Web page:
Several times over the course of this blog, I have wrote about the profound problems in how we look at years, months, and weeks. Here, I propose several levels of compromise solutions.
To provide some background on part of the motivation: The United States, and also the United Nations, loves to talk about freedom of religion. Whatever extent to which religion is actually free, both the US and the world in general operate in a society heavily biased towards Christianity.
This bias manifests itself both overtly and subtly. The English language (as well as many other western languages) is systemically rigged in ways to glorify Christianity, as can be seen in, for instance, how many places you can go to confirm “Christian” as a synonym for “ethical”. Although not clearly pointing towards just Christianity, the pledge of allegiance forces the reciter to acknowledge a relationship between the USA and some religion with a singular god. (The pledge of allegiance is also a very unnecessary and mindless act of gratuitous patriotism on top of a religiously biased message. I have refused to recite the pledge of allegiance for six years and recommend the same to you.)
There are also places where Christian hegemony still controls society that are not obvious at first glance. Many of these exist within societal standards. In the modern human society, pretty much the entire world is forced to bend to a system of year-numbering that honors Christianity, with an origin at an alleged time of Jesus’ birth. (Two things: both the origin and the alignment to Jesus’ birth are themselves lies, failing to even fulfill their intended biasing purpose. Year 0 never happened in the Gregorian calendar, and Jesus was actually born 4 years “before Christ”, which is hilarious to think about.) Some like to change the “AD” and “BC” labels on Gregorian years to “CE” and “BCE”, claiming this secularizes the calendar, but this does not change the fact that the numbers of the years themselves give special treatment to Christianity. CE and BCE can count as secular as much as the Democratic People’s Republic of Korea can count as a democratic republic. Changing a name does not change the content referred to.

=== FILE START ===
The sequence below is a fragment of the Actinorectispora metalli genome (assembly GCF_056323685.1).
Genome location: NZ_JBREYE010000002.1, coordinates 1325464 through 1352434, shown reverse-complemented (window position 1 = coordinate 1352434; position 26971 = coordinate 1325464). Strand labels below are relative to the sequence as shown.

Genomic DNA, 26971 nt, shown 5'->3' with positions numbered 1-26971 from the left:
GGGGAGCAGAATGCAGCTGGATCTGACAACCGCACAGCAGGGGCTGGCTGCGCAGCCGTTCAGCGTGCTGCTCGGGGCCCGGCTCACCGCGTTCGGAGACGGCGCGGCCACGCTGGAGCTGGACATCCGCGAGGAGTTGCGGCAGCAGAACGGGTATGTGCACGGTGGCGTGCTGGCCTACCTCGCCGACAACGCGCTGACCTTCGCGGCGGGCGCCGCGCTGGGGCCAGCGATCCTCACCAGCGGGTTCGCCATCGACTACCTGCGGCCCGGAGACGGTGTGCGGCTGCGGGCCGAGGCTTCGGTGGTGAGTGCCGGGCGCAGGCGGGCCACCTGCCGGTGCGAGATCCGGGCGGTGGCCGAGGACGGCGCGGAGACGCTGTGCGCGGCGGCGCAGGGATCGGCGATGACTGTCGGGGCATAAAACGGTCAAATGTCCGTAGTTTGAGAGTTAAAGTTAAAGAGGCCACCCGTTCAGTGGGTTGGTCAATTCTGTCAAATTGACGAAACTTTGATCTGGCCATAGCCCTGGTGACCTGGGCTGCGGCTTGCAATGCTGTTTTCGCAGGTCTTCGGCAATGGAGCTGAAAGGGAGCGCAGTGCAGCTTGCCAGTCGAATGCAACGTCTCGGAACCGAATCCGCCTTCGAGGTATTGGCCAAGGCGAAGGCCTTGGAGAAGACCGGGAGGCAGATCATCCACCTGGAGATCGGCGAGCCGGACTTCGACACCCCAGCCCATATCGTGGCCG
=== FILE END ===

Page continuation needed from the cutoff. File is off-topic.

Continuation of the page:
And thus, we should set out to choose a new zero. (Or, I guess, a first zero, really.) Year 0 should mark a massively impactful event. I think it is in the spirit of this search to choose a massively liberating event. And specifically, the year I will make a case for is that known in the Gregorian calendar as “1945”.
There were other years of mass liberation that have occurred. Gregorian “1991” comes to mind. I’d argue there are still many massive liberations to occur in the future. But “1945” was and probably will remain a uniquely stark year of liberation. That year, the terribly bittersweet end of World War II, was a year when many different people of many different sorts saw a life not nearly as terrible as that just lived the past few years. And more importantly, it was a year in which the tremor of massive liberation could be felt around the world.
(This is how years will be referenced from now on on this blog and on my data visualization blog, wywing.wordpress.com. I will attempt to fully abandon the Gregorian numberings, a symbol of Christian oppression and the father of tradition-justified inefficient conventions. This year is year 71 (or with a suffix, 71 CL, 71 years closer to liberty).)
Here are a few additional recognitions for various other points of compromise between the goals of rejection of a ridiculous calendar and ease of interchange with current time-keeping methods.
- January 1 is not a good start of the year. It does not line up with anything seasonally or astronomically significant. December 21 is a good nearby solstice to recognize as a start of the year, although June 21 is a better solstice to use due to greater proximity to aphelion. (Like how the moon month begins with a new moon, the ellipse of orbit should begin with minimal closeness and velocity. The state most like zero should be the start of the cycle.) Better yet, use aphelion itself. These choices come with increasing difficulty of keeping track of; acknowledging December 21 as the start of the year is simply a matter of making an extra month before January of 11 days and making both it and December just be short months.
- 31-day months are bad. They are much less divisible than 30-day months, and align worse with a 365-day year. We can afford to have less 31-day months and more 30-day months because one month stupidly has 28 (or 29) days. Derecognize January 31 and rerecognize it as February 0. This is the change of minimal effort; one could also make the change to make months have consistent indexing by shifting all of February’s days forwards, but notice that using February 0 is backwards-compatible outside the local change. Rerecognizing March 1 as February 29 is not backwards-compatible, but recognizing it as February 30 is, using skipping from 28 to 30 on non-leap years.
- Discard the seven-day week. Seven is pretty much the worst number to have for days in a week. Make it either six days with a day skipped in February on non-leap years or five days with an extra day in February on leap years; make it so you don’t have to design or print a new calendar for the new year.